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The Catholic rite of spring

The Rite of Election, celebrated at three locations in the Archdiocese of Santa Fe over a two week period, was concluded this last Sunday, March 16, at St. Jude Thaddeus Parish in Albuquerque. A very intimate part of the rite is the presence and acceptance of the catechumens entering the Church by the local bishop, and Archbishop Michael J Sheehan presided at all three celebrations in what may be his last performance of the rite as he begins the sometimes lengthy chore of preparing for retirement.

The process known as RCIA, the Rite of Christian Initiation of Adults, which is actually a serious inquiry and preparation, contemplative prayer, and series of rites, has been going on in most parishes for several months. With the beginning of Lent on March 5, the process moved from inquiry and catechetical study to enlightenment, a time when the catechumen is drawn to deeper reflection and personal growth. It is, in a sense, the same process each and every Catholic should experience during the course of Lent each year.

On what is usually the first Sunday of Lent (although in a diocese such as Santa Fe, two weekends are required to cover the vast expanse of churches), catechumens gather to personally meet the archbishop, listen to pertinent scripture readings and the uplifting encouragement offered by Archbishop Sheehan’s words, and most importantly, to write their names in the Book of the Elect, signifying that they have made the free choice to be baptized in the Catholic Church, and that they have in turn been accepted by the Church. They are no longer called catechumens, but now: elect. This rite is the stepping stone from inquiry to enlightenment.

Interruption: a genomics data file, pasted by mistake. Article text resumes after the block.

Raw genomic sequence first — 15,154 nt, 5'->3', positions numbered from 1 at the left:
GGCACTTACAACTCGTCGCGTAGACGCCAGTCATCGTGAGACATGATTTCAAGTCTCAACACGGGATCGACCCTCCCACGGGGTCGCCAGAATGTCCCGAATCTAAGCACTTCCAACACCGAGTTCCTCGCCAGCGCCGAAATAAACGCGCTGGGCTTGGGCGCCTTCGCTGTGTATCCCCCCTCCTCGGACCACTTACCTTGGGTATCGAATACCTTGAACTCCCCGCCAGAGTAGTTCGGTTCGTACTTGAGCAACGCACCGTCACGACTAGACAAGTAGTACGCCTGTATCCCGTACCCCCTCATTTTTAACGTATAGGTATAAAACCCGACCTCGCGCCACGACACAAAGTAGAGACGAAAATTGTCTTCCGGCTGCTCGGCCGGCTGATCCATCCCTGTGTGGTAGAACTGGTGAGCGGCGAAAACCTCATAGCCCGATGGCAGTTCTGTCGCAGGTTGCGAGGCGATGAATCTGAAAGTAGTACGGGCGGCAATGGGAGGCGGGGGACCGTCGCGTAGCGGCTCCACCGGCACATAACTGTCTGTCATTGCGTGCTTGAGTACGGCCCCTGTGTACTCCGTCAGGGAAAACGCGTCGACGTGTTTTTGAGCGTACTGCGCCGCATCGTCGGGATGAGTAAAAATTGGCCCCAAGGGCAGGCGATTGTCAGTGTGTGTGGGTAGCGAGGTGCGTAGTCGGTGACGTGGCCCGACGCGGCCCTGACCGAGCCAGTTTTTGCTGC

The mood in St Jude church was spirited even getting to the archbishop, who has always motivated those who have arrived at this point in their journey of faith. Some commented that he seemed more relaxed than usual, and he added a few more anecdotes and humorous stories. Archbishop Sheehan had every reason to be delighted, and it had nothing to do with his anticipation of retirement. He commented in his homily about the large number of catechumens entering the church, and also the number of baptized Christians who have joined them for the celebration of Confirmation and Holy Eucharist. The archbishop also pointed out that forty young men of the archdiocese are currently seminarians, a number that this area hasn’t seen in several years. The Church in Santa Fe, founded by missionaries over 400 years ago, is alive and well in New Mexico.

It is no coincidence that the first day of spring falls during Lent every year. The timing of the Gregorian calendar revolves around settings of the moon and the changing of seasons. The beginning of spring signals new growth within the faith community, as well as in our gardens. Those who have begun the liturgical season with prayer, fasting, repentance, and almsgiving are already feeling a sense of renewal, as are catechumens and candidates of RCIA, who have begun to transform what they’ve learned in scripture to the practical reality of their lives. By the love of Jesus Christ, and our returning that love, spring, Lent, March, Election…whatever you like to call it…becomes the time of a renewal and recommitment for all. For the elect, it is a time of experiencing conversion in mind and action.

The three Sundays that follow the Rite of Election are known as ‘the Scrutinies,’ scriptural self-searching based on three incidents in the Gospel of John: The Woman at the Well, The Man Born Blind, and the Raising of Lazarus. Each is implemented to draw the elect into the deepest meaning of Jesus’ teachings: Living Water, real vision (wisdom), and the Bread of Life. Like the elect, we are all called to understanding by these lessons.

Although everyone shares the first day of spring and most even like it, there are moments when it seems as though it was all made that way to represent our growth in Christ, where we are called to re-elect to be one with him. Spring is a time of renewal and new growth, and a great time to be a Catholic in New Mexico.

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